I’m a night owl. I love curling up in bed at the end of the day watching Trevor Noah and channel surfing until the wee hours. That doesn’t bode well for a good night’s sleep and a fresh-looking morning face. This is one instance where staying woke is not a good thing.
Though it’s often said in jest, the words beauty sleep are based in fact. “Beauty happens at the cellular level. Sleep impacts cell recovery — including skin cells,” says New York dermatologist Dina Strachan, M.D., of Aglow Dermatology. “Sleep allows our cells to recover and perform optimally, contributing to a healthy, fresh and attractive appearance.” In other words, sleep deprivation can deprive you of your good looks. So there are benefits to catching those precious z’s. Here’s a list of some of them and how you can max them out:
It Happens at Night
1. Sleep helps to repair, replace and rejuvenate skin cells.
- The body releases proteins and hormones, including growth hormones that help repair the skin from environmental stressors and help skin recover from UV exposure and any other damage encountered during the day.
- All that biological maintenance helps protect skin barrier (the protective, outermost layer) function to put premature skin aging in check, defend against skin damage and prevent uneven skin tone.
- Studies show that an impaired skin barrier function from lack of sleep also causes a decrease in the thickness, elasticity and radiant appearance of the skin.
- Skin makes new collagen as we sleep. As skin’s collagen production increases, cells are plumped, helping the skin retain moisture so it looks soft and well-nourished. Remember those growth hormones? They’re also necessary for collagen production for healthy hair, nails and skin.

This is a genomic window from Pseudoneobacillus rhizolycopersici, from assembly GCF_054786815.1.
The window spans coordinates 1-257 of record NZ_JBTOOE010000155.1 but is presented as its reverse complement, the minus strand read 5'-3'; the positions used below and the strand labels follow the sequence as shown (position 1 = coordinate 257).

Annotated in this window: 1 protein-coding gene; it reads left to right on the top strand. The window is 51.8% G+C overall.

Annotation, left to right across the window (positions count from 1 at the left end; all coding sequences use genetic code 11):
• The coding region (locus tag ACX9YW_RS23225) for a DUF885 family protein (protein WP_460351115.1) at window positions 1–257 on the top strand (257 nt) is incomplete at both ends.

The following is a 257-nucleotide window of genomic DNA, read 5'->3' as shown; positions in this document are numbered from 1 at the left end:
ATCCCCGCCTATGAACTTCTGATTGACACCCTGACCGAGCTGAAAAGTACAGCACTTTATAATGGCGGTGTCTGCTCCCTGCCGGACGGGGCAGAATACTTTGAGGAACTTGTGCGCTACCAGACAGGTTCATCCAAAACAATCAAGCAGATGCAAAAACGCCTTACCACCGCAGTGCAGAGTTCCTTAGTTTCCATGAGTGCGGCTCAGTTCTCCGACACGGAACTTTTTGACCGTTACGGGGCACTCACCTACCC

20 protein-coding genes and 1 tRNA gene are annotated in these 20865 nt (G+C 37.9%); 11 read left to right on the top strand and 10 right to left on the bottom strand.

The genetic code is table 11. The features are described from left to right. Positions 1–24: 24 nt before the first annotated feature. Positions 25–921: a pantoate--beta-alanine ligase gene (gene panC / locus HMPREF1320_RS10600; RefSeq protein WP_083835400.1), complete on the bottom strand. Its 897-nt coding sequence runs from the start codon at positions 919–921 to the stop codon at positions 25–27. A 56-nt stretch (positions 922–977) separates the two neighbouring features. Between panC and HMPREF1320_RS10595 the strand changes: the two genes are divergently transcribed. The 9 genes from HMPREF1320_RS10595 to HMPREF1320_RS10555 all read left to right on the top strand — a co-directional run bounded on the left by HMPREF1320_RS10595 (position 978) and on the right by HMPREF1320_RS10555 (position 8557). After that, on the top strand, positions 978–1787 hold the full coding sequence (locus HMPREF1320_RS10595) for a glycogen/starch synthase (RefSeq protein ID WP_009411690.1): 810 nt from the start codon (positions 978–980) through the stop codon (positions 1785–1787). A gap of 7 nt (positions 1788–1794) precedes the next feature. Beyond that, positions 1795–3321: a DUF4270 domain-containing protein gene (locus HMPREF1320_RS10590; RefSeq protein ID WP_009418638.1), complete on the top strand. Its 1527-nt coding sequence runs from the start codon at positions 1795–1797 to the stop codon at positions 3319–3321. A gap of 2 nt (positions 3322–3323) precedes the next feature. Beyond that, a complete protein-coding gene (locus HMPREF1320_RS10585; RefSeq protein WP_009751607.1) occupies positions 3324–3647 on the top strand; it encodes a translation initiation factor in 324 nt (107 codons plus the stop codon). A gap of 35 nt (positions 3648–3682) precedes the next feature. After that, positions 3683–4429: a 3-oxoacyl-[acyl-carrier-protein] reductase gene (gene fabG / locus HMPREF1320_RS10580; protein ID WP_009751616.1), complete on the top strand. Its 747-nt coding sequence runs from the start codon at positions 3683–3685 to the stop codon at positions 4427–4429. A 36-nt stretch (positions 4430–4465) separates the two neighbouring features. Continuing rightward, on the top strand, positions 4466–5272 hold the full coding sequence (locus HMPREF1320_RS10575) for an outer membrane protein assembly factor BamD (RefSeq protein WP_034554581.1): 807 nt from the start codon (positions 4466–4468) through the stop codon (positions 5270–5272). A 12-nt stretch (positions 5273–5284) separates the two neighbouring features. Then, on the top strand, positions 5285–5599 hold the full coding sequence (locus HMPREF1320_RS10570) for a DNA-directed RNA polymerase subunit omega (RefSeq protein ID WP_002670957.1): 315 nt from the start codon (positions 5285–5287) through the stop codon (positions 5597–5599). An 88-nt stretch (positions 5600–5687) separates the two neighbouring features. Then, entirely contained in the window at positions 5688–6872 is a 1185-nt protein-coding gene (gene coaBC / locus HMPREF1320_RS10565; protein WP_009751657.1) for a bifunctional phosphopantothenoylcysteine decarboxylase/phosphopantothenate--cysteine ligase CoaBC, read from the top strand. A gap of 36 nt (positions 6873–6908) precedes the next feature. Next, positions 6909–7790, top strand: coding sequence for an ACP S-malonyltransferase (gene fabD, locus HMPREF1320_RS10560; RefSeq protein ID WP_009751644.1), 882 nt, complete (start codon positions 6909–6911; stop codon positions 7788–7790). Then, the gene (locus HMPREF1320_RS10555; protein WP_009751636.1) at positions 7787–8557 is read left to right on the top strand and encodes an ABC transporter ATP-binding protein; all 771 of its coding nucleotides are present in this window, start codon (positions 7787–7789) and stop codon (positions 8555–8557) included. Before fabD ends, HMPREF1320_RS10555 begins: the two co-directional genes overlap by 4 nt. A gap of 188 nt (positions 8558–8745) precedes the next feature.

2. Sleep helps skin maintain moisture.
If you don’t get enough hours of sleep, the skin becomes dry. Poor sleep is associated with aging, Strachan says, and reduced skin barrier function also affects the ability of skin to stay hydrated, which is another sign of aging. Fine lines and wrinkles become more visible. Dry skin also causes inflammation.
3. Sleep helps control blemish-triggering inflammation.
“Stress hormones are affected by lack of sleep, so this may make acne flare and increase inflammation, which promotes aging,” Strachan says. According to the National Sleep Foundation, this inflammation can also cause flare-ups of psoriasis, eczema and other skin conditions. Stress and the release of cortisol can also contribute to hair loss and shedding.
4. Sleep normalizes fluid distribution to keep puffiness in check.
Dark under-eye circles and puffy eyes make you look tired. During sleep, fluids deliver nutrients to organs and tissues in the body, and excess fluids are removed. When the sleep process is hindered, says the National Sleep Foundation, under-eye bags can be created.
5. Sleep improves circulation, supporting healthier hair and nails.
The body boosts blood flow to the skin while we sleep. Sleep deprivation causes a decrease in blood flow to skin, which can be noticeable in the face by making the skin look dull and lifeless.
- Hair follicles (where hair growth begins) also receive nutrients, vitamins and minerals from blood flow. If blood circulation decreases, the hair gets less of the nutrients it needs, affecting vitality and growth.
- Fingernails and toenails are often telltale signs of overall health. Nails need blood flow and nutrients. Stress and lack of sleep prevent nutrients from getting to your nails.
Pro tips for boosting skin, hair, eyes and nails at night
- Aim for seven to nine hours. Turn in on time.
- To reduce eye puffiness, snooze with your head raised on pillows to avoid pooling of fluids in this thin, delicate area.
- Opt for a silk pillowcase.
- Wash your face with a gentle cleanser before hitting the sack.
- Keep a flask of water on the nightstand to fight dehydration.
- Choose the right moisturizer and use it nightly.
- Practice good sleep hygiene.